AuRico Gold will remove a portion of the 70,000 trees planted on a tailings dam after the province said the seedlings were a potential safety concern.

In a July 2, 2014 report, the province’s geotechnical engineer noted an American dam safety association stated in a 2002 report “trees and woody vegetation have no place on the embankment slopes of an earthen dam.”

Concerns included blow down of trees with large root balls, internal erosion pathways created by rotting roots and habitat created by burrowing animals, wrote Ministry of Energy and Mines geotechnical engineering manager George Warnock.

Warnock instructed AuRico to explain if any special design features had to be incorporated into the dam at the closed Kemess gold and copper mine (about 320 kilometres north of Prince George) to accommodate the trees, particularly in the crest of the dam.

“It was unusual enough for me to raise the question,” Warnock said in an interview Thursday.

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He said the company maybe got “overzealous” in planting trees, but added the company has provided a detailed response that satisfied him. That included removing 4,000 of the pine, spruce and willow trees at the crest of the dam.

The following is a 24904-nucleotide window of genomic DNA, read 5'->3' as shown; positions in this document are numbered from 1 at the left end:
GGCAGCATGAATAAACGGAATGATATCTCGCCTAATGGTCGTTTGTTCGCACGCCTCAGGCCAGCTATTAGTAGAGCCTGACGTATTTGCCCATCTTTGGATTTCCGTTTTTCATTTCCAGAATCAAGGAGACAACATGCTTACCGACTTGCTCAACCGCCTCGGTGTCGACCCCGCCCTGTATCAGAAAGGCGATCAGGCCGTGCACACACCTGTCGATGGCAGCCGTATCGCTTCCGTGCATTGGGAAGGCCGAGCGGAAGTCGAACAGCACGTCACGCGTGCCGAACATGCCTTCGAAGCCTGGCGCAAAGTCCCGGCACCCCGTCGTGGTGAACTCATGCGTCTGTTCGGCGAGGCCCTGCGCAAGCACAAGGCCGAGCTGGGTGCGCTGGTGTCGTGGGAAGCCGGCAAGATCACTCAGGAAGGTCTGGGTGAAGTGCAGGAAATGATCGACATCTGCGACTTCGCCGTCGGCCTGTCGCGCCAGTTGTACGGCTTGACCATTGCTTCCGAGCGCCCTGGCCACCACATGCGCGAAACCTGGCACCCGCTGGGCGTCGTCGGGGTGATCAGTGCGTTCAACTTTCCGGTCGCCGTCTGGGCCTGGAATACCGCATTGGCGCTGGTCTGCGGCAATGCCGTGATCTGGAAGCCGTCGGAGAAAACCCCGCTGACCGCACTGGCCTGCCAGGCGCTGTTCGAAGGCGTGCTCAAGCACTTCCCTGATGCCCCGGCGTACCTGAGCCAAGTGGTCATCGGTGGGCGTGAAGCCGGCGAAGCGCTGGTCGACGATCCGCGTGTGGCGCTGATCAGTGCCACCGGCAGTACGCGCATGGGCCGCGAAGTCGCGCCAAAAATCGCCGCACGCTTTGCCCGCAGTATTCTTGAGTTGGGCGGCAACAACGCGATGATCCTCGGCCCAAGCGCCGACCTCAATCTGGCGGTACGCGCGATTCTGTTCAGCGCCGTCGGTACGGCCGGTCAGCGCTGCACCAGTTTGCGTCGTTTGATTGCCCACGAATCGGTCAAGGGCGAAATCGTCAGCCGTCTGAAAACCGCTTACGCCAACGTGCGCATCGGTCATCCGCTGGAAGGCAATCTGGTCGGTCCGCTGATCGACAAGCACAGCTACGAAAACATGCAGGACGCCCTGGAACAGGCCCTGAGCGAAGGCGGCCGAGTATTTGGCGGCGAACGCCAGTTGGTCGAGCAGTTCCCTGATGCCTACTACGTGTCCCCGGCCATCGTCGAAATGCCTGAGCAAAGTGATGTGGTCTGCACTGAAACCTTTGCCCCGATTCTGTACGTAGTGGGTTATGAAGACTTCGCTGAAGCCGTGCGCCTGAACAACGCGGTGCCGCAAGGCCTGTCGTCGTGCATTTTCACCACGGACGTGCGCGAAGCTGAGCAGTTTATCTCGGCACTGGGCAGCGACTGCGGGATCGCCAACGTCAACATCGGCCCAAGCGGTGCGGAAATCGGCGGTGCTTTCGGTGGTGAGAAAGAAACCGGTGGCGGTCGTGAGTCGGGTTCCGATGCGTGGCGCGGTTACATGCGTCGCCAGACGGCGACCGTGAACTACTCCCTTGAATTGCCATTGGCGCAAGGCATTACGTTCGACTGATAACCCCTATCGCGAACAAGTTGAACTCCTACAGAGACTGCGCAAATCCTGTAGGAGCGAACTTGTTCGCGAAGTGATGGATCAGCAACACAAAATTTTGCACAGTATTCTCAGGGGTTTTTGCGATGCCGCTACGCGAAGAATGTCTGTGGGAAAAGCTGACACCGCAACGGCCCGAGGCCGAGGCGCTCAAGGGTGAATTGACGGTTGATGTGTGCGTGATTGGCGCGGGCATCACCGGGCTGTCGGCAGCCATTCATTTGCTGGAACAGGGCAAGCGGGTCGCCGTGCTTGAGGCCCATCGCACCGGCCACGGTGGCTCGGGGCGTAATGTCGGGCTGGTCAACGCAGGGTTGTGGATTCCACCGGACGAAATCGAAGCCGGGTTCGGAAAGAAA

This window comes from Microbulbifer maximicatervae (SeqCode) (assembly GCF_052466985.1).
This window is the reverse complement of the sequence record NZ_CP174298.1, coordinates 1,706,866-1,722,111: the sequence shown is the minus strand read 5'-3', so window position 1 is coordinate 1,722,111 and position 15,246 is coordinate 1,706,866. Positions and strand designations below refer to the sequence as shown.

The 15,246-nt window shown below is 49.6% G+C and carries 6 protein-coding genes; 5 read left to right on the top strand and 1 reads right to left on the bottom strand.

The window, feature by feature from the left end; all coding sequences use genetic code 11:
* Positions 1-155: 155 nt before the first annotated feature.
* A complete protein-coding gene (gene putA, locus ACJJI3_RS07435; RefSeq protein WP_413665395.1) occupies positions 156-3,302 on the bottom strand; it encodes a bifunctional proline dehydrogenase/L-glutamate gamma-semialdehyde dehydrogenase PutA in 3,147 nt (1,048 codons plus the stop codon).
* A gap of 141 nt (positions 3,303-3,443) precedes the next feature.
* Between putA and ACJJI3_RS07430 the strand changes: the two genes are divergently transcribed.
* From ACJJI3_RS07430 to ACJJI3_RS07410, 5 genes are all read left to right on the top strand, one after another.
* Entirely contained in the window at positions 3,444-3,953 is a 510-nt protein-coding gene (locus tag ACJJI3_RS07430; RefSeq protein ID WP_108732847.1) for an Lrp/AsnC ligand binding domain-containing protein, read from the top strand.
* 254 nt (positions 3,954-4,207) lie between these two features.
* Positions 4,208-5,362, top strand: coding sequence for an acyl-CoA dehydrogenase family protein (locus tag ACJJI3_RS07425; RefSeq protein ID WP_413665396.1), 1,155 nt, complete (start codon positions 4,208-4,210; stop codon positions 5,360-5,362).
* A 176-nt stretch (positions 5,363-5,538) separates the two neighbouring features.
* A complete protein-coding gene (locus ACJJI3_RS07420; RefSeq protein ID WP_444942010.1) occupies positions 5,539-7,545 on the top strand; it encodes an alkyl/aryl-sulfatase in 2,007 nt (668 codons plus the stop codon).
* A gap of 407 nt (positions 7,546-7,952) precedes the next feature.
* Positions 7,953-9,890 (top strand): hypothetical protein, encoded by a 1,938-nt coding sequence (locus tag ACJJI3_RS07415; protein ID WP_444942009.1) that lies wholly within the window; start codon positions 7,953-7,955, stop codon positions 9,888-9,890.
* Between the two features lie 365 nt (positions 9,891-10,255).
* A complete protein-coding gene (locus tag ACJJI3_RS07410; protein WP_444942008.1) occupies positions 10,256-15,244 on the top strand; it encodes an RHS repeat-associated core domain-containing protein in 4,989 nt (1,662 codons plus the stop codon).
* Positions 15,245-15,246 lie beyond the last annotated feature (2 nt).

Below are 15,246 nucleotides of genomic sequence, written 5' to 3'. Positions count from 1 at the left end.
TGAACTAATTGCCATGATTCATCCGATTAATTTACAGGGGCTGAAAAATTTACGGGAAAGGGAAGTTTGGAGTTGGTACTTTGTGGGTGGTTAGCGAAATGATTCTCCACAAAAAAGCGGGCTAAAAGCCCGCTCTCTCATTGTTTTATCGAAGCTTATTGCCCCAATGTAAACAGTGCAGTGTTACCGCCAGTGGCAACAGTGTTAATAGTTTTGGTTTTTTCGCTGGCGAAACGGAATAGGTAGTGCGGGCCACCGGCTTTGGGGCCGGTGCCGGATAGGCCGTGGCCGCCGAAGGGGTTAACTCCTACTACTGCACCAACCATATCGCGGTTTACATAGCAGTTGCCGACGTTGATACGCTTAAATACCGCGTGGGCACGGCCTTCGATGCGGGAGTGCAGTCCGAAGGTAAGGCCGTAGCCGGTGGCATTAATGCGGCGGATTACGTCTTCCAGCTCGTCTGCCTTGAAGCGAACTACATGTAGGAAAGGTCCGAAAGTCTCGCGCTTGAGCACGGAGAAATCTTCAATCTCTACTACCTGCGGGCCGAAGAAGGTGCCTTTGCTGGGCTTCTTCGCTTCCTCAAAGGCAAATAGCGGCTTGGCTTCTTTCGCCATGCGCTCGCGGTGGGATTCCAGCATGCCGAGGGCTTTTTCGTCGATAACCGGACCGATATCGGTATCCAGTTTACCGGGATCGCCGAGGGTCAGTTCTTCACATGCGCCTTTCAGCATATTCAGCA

The AuRico report (and those from six other mines in B.C.) was obtained by The Vancouver Sun through a request to the Ministry of Energy and Mines.

The reports provide the first look at the results of B.C.’s inspection system, which is under scrutiny following the failure of the tailings dam on Aug. 4 at Imperial Metals’ Mount Polley gold and copper mine.

Among the other concerns highlighted in the sample of the province’s geotechnical engineering inspections are a crack in one of the tailings dams at NewGold’s New Afton gold and copper mine near Kamloops, and an unusual increase in water level readings in a dam instrument at Taseko’s Gibraltar gold and copper mine north of Williams Lake.

Source: The Vancouver Sun - see full article